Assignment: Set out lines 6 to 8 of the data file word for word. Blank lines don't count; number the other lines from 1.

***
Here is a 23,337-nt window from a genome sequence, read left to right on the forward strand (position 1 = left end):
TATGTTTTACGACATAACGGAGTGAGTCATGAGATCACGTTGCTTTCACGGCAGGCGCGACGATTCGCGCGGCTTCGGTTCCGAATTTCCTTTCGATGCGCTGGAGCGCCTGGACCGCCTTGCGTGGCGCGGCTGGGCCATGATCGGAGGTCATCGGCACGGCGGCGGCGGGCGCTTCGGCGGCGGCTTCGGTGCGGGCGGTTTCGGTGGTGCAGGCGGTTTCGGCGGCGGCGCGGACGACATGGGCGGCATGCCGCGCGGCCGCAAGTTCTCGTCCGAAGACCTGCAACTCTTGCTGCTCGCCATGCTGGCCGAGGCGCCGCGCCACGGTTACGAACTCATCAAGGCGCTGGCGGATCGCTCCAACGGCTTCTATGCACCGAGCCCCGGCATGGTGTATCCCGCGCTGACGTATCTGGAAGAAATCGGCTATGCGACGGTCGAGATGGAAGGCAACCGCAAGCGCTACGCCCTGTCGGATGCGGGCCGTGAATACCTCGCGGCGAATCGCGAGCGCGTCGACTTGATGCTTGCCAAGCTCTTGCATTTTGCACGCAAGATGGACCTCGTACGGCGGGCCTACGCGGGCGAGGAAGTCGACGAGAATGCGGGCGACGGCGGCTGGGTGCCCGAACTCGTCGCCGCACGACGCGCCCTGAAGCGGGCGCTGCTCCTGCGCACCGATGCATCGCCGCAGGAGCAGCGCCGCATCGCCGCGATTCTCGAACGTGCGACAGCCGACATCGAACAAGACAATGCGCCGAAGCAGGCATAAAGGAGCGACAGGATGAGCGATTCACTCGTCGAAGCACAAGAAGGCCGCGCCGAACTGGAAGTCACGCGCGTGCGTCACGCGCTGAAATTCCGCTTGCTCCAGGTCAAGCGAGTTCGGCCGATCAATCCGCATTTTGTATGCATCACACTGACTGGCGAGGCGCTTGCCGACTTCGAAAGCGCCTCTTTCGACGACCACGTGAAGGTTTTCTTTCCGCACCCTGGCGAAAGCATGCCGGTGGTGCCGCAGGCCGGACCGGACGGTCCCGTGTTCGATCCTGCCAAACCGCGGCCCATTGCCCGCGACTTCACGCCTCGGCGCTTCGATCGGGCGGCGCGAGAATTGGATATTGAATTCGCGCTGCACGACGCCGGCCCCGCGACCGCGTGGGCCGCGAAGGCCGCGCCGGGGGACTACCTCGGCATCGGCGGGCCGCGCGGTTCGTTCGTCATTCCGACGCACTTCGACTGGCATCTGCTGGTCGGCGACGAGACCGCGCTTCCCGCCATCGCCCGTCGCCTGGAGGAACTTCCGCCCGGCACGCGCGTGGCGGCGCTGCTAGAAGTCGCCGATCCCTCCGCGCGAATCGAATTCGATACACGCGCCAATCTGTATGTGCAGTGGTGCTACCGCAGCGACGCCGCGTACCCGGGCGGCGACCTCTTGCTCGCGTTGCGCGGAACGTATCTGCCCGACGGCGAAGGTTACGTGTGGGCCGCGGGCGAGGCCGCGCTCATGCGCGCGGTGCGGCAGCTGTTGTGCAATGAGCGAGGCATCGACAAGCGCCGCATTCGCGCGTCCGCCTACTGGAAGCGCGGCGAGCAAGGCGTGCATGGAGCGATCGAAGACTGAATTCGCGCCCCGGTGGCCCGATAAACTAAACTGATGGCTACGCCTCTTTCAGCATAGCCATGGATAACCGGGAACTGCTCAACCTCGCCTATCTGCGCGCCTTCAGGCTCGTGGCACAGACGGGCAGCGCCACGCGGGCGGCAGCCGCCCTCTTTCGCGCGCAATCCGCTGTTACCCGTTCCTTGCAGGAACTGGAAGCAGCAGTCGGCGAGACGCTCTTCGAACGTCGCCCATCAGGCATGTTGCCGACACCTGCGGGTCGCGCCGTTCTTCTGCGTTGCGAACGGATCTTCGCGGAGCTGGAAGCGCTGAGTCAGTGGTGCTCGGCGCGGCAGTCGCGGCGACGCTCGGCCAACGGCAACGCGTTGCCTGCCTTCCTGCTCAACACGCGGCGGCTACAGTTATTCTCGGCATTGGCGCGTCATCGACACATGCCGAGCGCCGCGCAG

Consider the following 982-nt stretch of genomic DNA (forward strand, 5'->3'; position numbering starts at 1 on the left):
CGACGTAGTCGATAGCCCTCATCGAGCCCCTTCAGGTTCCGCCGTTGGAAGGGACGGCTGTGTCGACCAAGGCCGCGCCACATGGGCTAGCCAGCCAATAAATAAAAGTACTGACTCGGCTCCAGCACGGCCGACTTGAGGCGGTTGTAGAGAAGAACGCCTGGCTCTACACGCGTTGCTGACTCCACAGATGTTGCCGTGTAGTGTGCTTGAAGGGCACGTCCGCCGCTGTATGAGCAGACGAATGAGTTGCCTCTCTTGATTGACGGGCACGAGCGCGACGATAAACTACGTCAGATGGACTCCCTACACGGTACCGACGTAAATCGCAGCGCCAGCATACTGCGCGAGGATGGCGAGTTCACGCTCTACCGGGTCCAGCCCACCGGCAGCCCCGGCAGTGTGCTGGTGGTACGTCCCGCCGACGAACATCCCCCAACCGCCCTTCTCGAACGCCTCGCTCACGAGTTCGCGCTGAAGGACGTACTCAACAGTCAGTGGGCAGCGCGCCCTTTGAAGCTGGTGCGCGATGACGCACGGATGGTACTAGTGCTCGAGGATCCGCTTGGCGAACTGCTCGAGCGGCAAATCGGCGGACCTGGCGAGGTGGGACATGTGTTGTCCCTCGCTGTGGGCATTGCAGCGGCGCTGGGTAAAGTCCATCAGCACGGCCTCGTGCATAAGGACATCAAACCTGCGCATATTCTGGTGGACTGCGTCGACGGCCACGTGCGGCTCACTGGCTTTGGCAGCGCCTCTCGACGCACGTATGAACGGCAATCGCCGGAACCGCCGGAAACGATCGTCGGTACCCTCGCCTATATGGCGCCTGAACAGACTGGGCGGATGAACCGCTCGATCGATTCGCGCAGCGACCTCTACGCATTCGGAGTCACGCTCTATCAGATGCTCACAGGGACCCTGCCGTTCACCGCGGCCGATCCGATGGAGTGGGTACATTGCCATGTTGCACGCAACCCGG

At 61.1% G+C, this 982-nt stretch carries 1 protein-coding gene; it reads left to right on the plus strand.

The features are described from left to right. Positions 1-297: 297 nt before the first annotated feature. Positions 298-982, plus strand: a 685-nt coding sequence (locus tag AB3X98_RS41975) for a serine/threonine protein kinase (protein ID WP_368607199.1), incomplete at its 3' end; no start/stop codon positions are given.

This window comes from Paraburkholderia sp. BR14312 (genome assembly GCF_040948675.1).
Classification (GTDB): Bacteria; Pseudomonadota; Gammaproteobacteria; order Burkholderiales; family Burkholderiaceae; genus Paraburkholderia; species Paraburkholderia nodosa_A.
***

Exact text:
The features are described from left to right. Positions 1-297: 297 nt before the first annotated feature. Positions 298-982, plus strand: a 685-nt coding sequence (locus tag AB3X98_RS41975) for a serine/threonine protein kinase (protein ID WP_368607199.1), incomplete at its 3' end; no start/stop codon positions are given.

This window comes from Paraburkholderia sp. BR14312 (genome assembly GCF_040948675.1).
Classification (GTDB): Bacteria; Pseudomonadota; Gammaproteobacteria; order Burkholderiales; family Burkholderiaceae; genus Paraburkholderia; species Paraburkholderia nodosa_A.